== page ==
Just Another Video Game Blog: Retrospection – Secret of Evermore

Blogger’s Note: This series will be a look into an older game, company, console, series, etc… These will not function as reviews, but will simply be a bit of a deep dive into the development of a game or the history of company, etc… that may not be as well known to today’s audience. Or, alternately, it may just be a game I really, really want to write about.

In 1994, Square was fresh off the success of Secret of Mana, having released on the Super Famicom in Japan in August of 1993 and the Super Nintendo in October of 1993 (it released in the PAL region around a year later). The second game in the Mana/Seiken Densetsu series, Secret of Mana was both a commercial and critical success. Fans were understandably anxious to see if and when a next entry in the Mana series would arrive. While the sequel, Seiken Densetsu 3 / Trials of Mana was in development by Square in Japan, that’s not where our focus is going to be for this blog post. Instead, we’re going to be focusing on Redmond, WA in early 1994.

Square was looking to build an RPG tailored to an American audience, with an American feel and hired a development team at the Redmond office specifically for that task. While the over-arching story was dictated by Square Japan (a boy and his dog traverse a world based on B-movies) along with the edict to make an Americanized Secret of Mana, development was left largely to the American team. Brian Fehdrau, lead programmer on Secret of Evermore, had this to say in an interview with Super-NES, “We were, simply put, to make an American-flavored Secret-of-Mana-like game. The exact details of how we did it were up to us, but what we did had to be infused with that essence. That was the basis for the creation of the new Seattle studio and its team.”

Development utilized two Square programs, S.A.G.E. (Square’s Amazing Graphical Editor) and S.I.G.I.L. (Square Interpreted Game Intelligence Language), but it’s important to note that the team responsible for building Evermore was very green. Brian Fehdrau, as noted above, was introduced to game development with Evermore. Jeremy Soule, who composed the music for the game, was only around twenty years old when he was hired to score the game. Mr. Soule is generally considered the source of the word Evermore in the title, though this seems to be good-naturedly objected to by producer, Alan Weiss.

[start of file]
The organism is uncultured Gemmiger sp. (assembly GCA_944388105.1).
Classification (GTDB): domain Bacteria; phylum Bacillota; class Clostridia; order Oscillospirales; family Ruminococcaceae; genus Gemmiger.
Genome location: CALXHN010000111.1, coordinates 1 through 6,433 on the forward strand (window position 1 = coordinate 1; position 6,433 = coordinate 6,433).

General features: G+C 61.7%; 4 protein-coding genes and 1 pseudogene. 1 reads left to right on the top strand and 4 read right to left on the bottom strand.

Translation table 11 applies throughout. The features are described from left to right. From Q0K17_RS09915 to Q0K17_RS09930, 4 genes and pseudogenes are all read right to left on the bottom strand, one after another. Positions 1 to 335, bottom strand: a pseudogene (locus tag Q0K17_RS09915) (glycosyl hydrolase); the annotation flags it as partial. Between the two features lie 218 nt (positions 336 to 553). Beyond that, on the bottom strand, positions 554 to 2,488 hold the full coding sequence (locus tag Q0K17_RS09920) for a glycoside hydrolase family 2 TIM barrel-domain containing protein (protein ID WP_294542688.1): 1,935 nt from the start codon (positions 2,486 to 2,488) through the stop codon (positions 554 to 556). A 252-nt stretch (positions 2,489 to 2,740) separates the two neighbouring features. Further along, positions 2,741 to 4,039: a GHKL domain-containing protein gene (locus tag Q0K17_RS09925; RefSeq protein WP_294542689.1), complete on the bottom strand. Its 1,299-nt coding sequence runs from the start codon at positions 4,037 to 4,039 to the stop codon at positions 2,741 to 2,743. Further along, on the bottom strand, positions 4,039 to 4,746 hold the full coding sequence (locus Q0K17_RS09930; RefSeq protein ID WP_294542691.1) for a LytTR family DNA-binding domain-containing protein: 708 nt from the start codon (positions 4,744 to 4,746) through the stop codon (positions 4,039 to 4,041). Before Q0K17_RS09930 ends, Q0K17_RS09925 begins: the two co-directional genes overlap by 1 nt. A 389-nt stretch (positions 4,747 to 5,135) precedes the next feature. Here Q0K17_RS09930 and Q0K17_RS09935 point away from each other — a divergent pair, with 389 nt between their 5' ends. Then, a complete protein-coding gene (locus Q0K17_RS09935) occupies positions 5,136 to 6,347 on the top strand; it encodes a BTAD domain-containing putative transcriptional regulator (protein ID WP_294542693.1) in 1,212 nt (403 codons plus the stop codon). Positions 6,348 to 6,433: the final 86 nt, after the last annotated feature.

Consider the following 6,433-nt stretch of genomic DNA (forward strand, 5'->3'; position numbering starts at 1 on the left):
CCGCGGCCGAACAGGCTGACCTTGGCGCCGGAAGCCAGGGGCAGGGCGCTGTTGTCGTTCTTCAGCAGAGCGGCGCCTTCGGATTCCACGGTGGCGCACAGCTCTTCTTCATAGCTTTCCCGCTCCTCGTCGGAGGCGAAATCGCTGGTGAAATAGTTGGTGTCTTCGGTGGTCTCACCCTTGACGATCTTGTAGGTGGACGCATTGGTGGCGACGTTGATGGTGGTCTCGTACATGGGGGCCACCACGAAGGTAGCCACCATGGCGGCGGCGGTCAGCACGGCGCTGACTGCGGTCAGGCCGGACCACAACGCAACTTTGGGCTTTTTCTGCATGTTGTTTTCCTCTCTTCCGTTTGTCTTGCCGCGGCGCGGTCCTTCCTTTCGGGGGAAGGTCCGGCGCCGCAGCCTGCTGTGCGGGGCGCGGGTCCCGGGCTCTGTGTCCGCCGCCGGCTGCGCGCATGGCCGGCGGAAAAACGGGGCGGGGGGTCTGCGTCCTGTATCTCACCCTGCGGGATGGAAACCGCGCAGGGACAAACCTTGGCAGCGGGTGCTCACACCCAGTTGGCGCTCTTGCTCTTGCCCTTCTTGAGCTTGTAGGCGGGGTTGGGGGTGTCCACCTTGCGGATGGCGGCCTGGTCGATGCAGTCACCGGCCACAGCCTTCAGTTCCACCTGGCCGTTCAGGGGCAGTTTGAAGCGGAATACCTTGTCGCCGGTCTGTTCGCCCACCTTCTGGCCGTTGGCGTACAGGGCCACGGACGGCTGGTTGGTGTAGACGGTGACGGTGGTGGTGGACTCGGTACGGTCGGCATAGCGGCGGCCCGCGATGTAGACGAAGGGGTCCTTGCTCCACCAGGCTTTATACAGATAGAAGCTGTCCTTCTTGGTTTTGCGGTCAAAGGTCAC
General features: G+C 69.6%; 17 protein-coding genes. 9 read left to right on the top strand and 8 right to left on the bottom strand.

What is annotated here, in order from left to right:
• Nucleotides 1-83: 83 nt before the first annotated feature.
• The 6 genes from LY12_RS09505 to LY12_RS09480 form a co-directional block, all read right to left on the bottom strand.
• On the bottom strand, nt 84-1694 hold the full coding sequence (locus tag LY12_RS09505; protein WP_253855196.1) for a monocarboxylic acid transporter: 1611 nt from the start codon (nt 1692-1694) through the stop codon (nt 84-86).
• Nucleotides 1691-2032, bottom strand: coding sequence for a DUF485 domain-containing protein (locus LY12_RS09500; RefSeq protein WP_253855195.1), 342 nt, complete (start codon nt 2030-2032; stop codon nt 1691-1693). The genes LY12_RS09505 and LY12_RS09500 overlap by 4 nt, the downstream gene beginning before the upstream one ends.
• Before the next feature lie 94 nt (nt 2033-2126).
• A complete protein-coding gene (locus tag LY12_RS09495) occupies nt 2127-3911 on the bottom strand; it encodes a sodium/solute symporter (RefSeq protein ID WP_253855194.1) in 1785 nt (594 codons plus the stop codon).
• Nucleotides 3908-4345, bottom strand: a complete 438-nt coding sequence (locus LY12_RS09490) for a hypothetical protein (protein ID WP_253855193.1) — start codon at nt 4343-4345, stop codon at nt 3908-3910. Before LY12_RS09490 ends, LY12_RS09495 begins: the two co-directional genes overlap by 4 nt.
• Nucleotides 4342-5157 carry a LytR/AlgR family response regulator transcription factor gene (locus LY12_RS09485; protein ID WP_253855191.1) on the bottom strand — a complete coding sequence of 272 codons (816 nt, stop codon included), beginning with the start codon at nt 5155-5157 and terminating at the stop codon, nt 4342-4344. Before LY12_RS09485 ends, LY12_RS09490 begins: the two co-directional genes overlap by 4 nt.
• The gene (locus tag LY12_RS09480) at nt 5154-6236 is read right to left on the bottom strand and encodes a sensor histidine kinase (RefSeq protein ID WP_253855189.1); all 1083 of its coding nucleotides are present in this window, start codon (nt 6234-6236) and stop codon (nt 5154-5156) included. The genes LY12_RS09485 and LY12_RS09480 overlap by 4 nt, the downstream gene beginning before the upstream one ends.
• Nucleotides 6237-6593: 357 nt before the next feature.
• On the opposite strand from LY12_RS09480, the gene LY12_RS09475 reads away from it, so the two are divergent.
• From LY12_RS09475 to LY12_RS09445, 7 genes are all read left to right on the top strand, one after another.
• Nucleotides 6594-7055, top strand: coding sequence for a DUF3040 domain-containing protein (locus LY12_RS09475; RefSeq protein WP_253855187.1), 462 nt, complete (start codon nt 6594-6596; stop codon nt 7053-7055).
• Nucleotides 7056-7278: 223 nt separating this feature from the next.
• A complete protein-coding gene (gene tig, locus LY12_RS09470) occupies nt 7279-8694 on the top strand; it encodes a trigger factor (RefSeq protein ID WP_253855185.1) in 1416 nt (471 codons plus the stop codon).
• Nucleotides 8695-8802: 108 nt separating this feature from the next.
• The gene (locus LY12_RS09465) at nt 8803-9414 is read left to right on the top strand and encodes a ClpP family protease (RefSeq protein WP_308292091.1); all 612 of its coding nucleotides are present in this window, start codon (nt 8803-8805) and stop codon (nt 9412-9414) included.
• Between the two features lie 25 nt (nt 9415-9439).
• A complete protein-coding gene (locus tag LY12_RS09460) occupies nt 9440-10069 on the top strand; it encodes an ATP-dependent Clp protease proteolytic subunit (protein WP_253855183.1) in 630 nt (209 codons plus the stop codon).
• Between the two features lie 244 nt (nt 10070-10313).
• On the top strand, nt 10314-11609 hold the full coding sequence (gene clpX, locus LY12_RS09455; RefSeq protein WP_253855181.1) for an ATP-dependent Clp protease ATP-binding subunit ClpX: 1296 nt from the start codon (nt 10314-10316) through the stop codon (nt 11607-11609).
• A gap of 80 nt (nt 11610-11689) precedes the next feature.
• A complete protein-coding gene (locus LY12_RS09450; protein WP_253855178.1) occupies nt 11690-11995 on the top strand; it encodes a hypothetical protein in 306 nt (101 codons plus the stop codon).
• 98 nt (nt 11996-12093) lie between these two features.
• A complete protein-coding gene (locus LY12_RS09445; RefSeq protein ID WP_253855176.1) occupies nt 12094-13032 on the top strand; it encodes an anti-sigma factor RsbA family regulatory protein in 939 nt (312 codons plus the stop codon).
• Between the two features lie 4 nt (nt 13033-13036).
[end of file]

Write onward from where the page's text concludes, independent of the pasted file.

Artwork for Secret of Evermore via Square


Secret of Evermore began development as Vex and the Mezmers. Producer Alan Weiss created the concept of magic users telling stories and transporting their listeners into said stories. Vex, who would have been the antagonist, would have been trapped in these stories and would corrupt them. You, the player, would be tasked with hunting down and defeating Vex. If you’re familiar with Secret of Evermore, then you already know that the final product is not this, though the concept is interesting. The story would continue to evolve into what we know today. A boy and his dog are transported to a strange fantasy type land where they must uncover a years old mystery if they ever hope to get back home to their beloved hometown, Podunk, USA.

Developers considered making the title a two player affair, but felt intimidated by the idea of having to program for two independently controlled characters on screen at the same time. Said Fehdrau, “The single-player-game choice was actually an attempt to reduce complexity. We were a brand new team, many of us new to the industry, and it just seemed wise to eliminate risks. Having two or more players independently controlling characters on a large scrolling map is a bit of a minefield. Early on, we had experienced a couple of instances where we managed to get our characters stuck in Secret of Mana, and had to reload the last save. That worried us. If an experienced and clever team in Japan hadn’t quite gotten it right, it looked bad for us. In retrospect, I really wish we had sucked it up and worked out the kinks. I think that was a real failure on our part.”

The final plot of Evermore begins with an experiment being conducted by a group of unseen characters in a mansion in 1965 Podunk, USA. The dialog indicates that the experiment goes wrong. You then find yourself in 1995 Podunk, where the main character, while strolling in front of the now dilapidated mansion, chases his dog inside (the dog in question having chased a cat into the mansion). You encounter a large machine that is accidentally activated, transporting you and your dog first to a largely technological area, before being jettisoned to a jungle environment. Finding that your dog has transformed to match this jungle environment (now appearing as a large, wolf-like dog), you set off to explore and find out exactly what has happened. As you explore, you’ll meet the original members of the group from 1965, though none have aged. Each region of Evermore is very unique and sees your dog continue to transform, somewhat comically. Regarding your dog, it can be assumed that he was meant to be the second player. Though Evermore is only a single player game, you can swap control between your two characters at virtually anytime.